For example, data from the Oklahoma Department of Education suggests that 1,110 fine arts classes between 2014 and 2018 were ended in the state after a period of severe state budget cuts. In 2018, nearly 30 percent of public school students in Oklahoma went to a school with no fine arts classes. Other states have done similarly.
Communities can also count Physical Education programs among those most overlooked and underfunded. According to a survey from the Society of Health and Physical Educators the average funding for PE programs is just $764 per year. Considering that data from the Centers for Disease Control’s National Health and Nutrition Survey shows that obesity rates among teens hover around 20% and adults at 40%, PE programs still play an important role in the health and well-being of both school and community.
Districts who take a proactive approach to facility management through partnerships like with Facilitron will create and develop facility use programs that lead to increased revenue— revenues that could ultimately contribute to saving both art and physical education programs for students and community.
3) Better maintenance of school facilities
While funding additional programs which support school and community activities is good public relations and creates incentives among stakeholders, a bigger priority, of course, is better maintenance of what the evidence shows is already failing school infrastructure.
The most recent infrastructure report by the American Society of Civil Engineers graded U.S. classrooms a D+ and found that 53% of public schools need to make investments for repairs, renovations and modernizations before being considered in “good” condition. For schools to better their ranking, understanding how facility costs and revenues measure up, identifying potential new sources of funding through better management of facility rentals and implementing action plans based on real data can make a lasting impact not only on facilities but on staff and student well-being.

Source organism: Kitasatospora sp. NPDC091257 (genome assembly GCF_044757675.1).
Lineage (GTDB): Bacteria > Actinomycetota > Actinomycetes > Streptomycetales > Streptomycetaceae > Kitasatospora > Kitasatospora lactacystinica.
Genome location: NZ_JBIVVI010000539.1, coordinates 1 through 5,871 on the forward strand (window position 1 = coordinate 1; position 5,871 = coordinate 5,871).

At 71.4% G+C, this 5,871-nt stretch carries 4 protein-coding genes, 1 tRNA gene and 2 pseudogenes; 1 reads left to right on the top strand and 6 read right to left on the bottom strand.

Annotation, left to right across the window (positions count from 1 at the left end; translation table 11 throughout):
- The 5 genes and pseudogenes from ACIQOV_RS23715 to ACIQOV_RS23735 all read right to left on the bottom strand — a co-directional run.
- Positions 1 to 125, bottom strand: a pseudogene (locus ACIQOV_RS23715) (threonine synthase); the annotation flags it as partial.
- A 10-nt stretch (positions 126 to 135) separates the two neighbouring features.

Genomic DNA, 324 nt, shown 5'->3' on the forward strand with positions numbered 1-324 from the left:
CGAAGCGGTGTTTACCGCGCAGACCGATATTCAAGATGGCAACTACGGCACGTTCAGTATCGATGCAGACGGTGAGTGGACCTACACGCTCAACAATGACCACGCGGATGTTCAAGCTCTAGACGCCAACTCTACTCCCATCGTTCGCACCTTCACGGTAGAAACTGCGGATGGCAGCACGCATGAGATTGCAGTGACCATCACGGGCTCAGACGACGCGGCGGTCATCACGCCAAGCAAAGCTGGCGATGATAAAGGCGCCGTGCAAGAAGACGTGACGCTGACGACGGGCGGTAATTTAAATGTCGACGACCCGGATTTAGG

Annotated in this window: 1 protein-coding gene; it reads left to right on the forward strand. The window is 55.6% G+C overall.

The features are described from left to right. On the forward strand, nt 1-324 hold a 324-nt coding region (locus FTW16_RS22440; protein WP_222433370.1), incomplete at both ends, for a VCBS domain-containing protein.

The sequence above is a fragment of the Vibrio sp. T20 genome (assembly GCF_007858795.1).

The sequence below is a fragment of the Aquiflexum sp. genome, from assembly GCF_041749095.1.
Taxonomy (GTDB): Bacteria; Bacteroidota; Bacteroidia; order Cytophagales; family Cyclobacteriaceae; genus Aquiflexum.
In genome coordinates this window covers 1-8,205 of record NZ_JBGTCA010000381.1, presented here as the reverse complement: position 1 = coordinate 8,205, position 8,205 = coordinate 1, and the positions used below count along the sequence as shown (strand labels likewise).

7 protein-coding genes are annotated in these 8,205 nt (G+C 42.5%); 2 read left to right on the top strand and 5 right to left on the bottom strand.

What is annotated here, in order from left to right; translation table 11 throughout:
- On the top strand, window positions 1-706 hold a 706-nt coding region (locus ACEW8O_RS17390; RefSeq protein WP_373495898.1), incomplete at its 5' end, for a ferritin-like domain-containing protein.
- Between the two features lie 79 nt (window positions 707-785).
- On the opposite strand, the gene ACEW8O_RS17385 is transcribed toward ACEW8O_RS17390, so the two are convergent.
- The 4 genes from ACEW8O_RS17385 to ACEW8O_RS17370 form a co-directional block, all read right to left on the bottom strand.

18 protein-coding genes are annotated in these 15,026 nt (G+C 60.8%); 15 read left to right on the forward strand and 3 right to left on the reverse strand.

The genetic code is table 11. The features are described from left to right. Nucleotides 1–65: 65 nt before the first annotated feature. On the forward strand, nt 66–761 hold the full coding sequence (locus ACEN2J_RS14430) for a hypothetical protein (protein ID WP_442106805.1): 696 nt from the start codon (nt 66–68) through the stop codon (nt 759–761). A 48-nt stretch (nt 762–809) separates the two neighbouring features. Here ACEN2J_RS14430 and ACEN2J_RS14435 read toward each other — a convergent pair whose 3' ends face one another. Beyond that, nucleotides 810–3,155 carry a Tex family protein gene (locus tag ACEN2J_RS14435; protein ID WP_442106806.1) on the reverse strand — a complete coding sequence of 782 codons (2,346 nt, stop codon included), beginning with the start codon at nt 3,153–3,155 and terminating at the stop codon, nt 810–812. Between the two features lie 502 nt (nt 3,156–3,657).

To move in that direction, the single most important step a district can take to more adequately maintain their facilities is to develop a sustainable facility use program that automates processes and collects data about how districts use facilities. Facilitron’s digital platform and approach to facility use programs allow districts to more clearly understand and review the out-of-date policies that lead to the inconsistent dispensation of school board policy.
Ultimately, establishing facility use programs that provide new funds allows schools to make budget decisions to better school programs and facilities. Unlocking these new funds enables administrators to put school atmosphere and student/community engagement first. Facilitron’s school partners continue to show creative ways to reinvest facilities use fees and reap the benefits of a modernized facilities management program that positively impact campuses, students and the community.